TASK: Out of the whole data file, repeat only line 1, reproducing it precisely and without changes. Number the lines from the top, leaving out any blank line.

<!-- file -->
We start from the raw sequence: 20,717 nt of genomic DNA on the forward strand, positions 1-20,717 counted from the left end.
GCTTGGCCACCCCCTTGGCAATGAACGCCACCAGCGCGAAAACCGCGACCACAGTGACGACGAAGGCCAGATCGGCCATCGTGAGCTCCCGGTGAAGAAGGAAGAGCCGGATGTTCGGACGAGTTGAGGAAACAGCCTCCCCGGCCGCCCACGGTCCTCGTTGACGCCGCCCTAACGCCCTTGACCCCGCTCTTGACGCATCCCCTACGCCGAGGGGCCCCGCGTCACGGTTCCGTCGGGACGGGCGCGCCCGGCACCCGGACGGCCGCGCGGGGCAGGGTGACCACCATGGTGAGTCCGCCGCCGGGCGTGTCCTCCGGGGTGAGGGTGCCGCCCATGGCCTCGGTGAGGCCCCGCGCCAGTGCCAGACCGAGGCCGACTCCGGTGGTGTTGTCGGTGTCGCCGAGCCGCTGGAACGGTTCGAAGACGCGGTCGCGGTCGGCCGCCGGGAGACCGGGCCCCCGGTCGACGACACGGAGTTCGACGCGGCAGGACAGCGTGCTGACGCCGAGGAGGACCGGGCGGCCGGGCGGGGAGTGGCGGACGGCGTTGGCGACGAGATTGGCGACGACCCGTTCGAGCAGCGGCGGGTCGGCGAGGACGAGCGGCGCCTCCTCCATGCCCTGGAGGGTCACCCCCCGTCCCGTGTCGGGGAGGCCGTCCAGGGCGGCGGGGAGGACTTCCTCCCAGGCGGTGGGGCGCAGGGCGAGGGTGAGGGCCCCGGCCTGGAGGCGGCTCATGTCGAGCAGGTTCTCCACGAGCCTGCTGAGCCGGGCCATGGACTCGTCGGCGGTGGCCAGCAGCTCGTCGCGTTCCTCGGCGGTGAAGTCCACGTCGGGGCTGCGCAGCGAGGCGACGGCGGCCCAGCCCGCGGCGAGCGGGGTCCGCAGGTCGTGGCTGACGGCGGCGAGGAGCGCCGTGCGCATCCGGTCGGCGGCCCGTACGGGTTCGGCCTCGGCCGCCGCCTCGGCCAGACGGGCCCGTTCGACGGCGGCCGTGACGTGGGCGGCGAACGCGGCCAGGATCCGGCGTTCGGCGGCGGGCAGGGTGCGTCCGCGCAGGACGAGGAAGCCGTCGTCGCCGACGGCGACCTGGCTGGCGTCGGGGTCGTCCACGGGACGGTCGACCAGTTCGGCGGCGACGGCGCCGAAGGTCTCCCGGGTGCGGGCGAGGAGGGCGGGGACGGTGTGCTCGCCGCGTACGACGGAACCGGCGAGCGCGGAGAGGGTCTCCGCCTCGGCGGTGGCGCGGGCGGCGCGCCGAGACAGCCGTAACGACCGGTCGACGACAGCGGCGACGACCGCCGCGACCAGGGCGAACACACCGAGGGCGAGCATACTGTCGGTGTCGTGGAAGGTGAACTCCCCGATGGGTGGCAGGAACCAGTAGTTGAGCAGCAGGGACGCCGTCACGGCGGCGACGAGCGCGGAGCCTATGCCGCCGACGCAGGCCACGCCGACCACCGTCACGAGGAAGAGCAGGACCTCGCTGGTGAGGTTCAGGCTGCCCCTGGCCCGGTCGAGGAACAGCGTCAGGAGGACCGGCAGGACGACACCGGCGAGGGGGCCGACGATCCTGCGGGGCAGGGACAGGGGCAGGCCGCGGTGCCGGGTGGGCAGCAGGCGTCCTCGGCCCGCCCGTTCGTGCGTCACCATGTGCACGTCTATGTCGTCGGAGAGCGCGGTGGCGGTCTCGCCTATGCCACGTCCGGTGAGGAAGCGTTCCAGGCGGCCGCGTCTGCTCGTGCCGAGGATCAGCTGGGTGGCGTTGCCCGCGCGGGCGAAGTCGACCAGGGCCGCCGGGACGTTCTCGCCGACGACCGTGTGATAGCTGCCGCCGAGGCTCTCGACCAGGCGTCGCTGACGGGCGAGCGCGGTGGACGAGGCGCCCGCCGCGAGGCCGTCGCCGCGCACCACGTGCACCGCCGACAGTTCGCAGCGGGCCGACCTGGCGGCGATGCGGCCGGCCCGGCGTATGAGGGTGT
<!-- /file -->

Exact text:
We start from the raw sequence: 20,717 nt of genomic DNA on the forward strand, positions 1-20,717 counted from the left end.